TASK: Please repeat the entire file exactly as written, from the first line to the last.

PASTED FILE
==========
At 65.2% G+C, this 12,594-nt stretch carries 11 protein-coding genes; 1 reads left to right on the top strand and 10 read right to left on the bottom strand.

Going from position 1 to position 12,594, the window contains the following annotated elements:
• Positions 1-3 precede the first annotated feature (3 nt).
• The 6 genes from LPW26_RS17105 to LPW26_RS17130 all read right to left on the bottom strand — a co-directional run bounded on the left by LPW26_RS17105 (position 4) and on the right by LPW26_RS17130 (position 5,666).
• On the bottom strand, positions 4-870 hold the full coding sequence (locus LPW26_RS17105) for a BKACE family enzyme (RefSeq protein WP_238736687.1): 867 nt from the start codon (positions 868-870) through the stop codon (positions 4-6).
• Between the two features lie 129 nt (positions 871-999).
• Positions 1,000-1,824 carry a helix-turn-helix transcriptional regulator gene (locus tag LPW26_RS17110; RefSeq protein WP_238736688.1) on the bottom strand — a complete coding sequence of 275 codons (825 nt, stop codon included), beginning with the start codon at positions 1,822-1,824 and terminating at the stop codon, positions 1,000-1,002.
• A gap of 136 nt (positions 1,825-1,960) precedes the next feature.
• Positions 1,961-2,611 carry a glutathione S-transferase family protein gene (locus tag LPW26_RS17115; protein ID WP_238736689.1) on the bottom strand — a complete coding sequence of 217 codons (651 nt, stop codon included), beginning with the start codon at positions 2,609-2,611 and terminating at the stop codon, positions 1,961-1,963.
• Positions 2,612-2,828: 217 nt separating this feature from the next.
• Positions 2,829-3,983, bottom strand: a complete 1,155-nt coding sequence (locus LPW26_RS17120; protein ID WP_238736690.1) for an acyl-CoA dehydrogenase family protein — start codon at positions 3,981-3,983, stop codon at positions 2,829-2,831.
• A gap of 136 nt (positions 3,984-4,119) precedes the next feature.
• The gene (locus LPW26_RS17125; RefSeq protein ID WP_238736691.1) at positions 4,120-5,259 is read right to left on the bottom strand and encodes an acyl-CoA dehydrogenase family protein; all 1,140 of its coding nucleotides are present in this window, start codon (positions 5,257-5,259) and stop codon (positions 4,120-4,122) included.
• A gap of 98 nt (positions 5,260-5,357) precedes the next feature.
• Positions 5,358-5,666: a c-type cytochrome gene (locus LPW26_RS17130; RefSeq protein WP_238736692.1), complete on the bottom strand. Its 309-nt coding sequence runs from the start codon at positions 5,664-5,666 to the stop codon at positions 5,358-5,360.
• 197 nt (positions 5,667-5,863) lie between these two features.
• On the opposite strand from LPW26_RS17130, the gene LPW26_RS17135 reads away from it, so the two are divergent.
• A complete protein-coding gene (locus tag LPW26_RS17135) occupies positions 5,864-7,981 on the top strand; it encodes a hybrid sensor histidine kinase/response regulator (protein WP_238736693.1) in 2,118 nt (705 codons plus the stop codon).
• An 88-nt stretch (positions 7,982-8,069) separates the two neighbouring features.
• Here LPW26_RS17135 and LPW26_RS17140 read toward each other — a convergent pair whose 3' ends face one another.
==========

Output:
At 65.2% G+C, this 12,594-nt stretch carries 11 protein-coding genes; 1 reads left to right on the top strand and 10 read right to left on the bottom strand.

Going from position 1 to position 12,594, the window contains the following annotated elements:
• Positions 1-3 precede the first annotated feature (3 nt).
• The 6 genes from LPW26_RS17105 to LPW26_RS17130 all read right to left on the bottom strand — a co-directional run bounded on the left by LPW26_RS17105 (position 4) and on the right by LPW26_RS17130 (position 5,666).
• On the bottom strand, positions 4-870 hold the full coding sequence (locus LPW26_RS17105) for a BKACE family enzyme (RefSeq protein WP_238736687.1): 867 nt from the start codon (positions 868-870) through the stop codon (positions 4-6).
• Between the two features lie 129 nt (positions 871-999).
• Positions 1,000-1,824 carry a helix-turn-helix transcriptional regulator gene (locus tag LPW26_RS17110; RefSeq protein WP_238736688.1) on the bottom strand — a complete coding sequence of 275 codons (825 nt, stop codon included), beginning with the start codon at positions 1,822-1,824 and terminating at the stop codon, positions 1,000-1,002.
• A gap of 136 nt (positions 1,825-1,960) precedes the next feature.
• Positions 1,961-2,611 carry a glutathione S-transferase family protein gene (locus tag LPW26_RS17115; protein ID WP_238736689.1) on the bottom strand — a complete coding sequence of 217 codons (651 nt, stop codon included), beginning with the start codon at positions 2,609-2,611 and terminating at the stop codon, positions 1,961-1,963.
• Positions 2,612-2,828: 217 nt separating this feature from the next.
• Positions 2,829-3,983, bottom strand: a complete 1,155-nt coding sequence (locus LPW26_RS17120; protein ID WP_238736690.1) for an acyl-CoA dehydrogenase family protein — start codon at positions 3,981-3,983, stop codon at positions 2,829-2,831.
• A gap of 136 nt (positions 3,984-4,119) precedes the next feature.
• The gene (locus LPW26_RS17125; RefSeq protein ID WP_238736691.1) at positions 4,120-5,259 is read right to left on the bottom strand and encodes an acyl-CoA dehydrogenase family protein; all 1,140 of its coding nucleotides are present in this window, start codon (positions 5,257-5,259) and stop codon (positions 4,120-4,122) included.
• A gap of 98 nt (positions 5,260-5,357) precedes the next feature.
• Positions 5,358-5,666: a c-type cytochrome gene (locus LPW26_RS17130; RefSeq protein WP_238736692.1), complete on the bottom strand. Its 309-nt coding sequence runs from the start codon at positions 5,664-5,666 to the stop codon at positions 5,358-5,360.
• 197 nt (positions 5,667-5,863) lie between these two features.
• On the opposite strand from LPW26_RS17130, the gene LPW26_RS17135 reads away from it, so the two are divergent.
• A complete protein-coding gene (locus tag LPW26_RS17135) occupies positions 5,864-7,981 on the top strand; it encodes a hybrid sensor histidine kinase/response regulator (protein WP_238736693.1) in 2,118 nt (705 codons plus the stop codon).
• An 88-nt stretch (positions 7,982-8,069) separates the two neighbouring features.
• Here LPW26_RS17135 and LPW26_RS17140 read toward each other — a convergent pair whose 3' ends face one another.